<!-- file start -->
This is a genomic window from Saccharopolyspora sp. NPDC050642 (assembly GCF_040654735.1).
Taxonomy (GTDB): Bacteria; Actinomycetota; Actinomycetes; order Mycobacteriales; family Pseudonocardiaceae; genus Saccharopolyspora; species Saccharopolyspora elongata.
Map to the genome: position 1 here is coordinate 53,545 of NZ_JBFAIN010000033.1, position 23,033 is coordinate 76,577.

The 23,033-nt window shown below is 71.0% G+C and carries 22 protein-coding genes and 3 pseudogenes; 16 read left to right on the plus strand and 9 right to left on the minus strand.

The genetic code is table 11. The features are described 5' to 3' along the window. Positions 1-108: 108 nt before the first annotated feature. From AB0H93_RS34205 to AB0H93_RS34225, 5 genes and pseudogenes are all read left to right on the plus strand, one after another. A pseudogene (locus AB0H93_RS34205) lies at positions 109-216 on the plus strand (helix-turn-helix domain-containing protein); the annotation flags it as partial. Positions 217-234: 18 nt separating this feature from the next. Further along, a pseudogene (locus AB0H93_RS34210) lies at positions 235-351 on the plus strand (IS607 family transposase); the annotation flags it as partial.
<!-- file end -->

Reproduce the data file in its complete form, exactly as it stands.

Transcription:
This is a genomic window from Saccharopolyspora sp. NPDC050642 (assembly GCF_040654735.1).
Taxonomy (GTDB): Bacteria; Actinomycetota; Actinomycetes; order Mycobacteriales; family Pseudonocardiaceae; genus Saccharopolyspora; species Saccharopolyspora elongata.
Map to the genome: position 1 here is coordinate 53,545 of NZ_JBFAIN010000033.1, position 23,033 is coordinate 76,577.

The 23,033-nt window shown below is 71.0% G+C and carries 22 protein-coding genes and 3 pseudogenes; 16 read left to right on the plus strand and 9 right to left on the minus strand.

The genetic code is table 11. The features are described 5' to 3' along the window. Positions 1-108: 108 nt before the first annotated feature. From AB0H93_RS34205 to AB0H93_RS34225, 5 genes and pseudogenes are all read left to right on the plus strand, one after another. A pseudogene (locus AB0H93_RS34205) lies at positions 109-216 on the plus strand (helix-turn-helix domain-containing protein); the annotation flags it as partial. Positions 217-234: 18 nt separating this feature from the next. Further along, a pseudogene (locus AB0H93_RS34210) lies at positions 235-351 on the plus strand (IS607 family transposase); the annotation flags it as partial.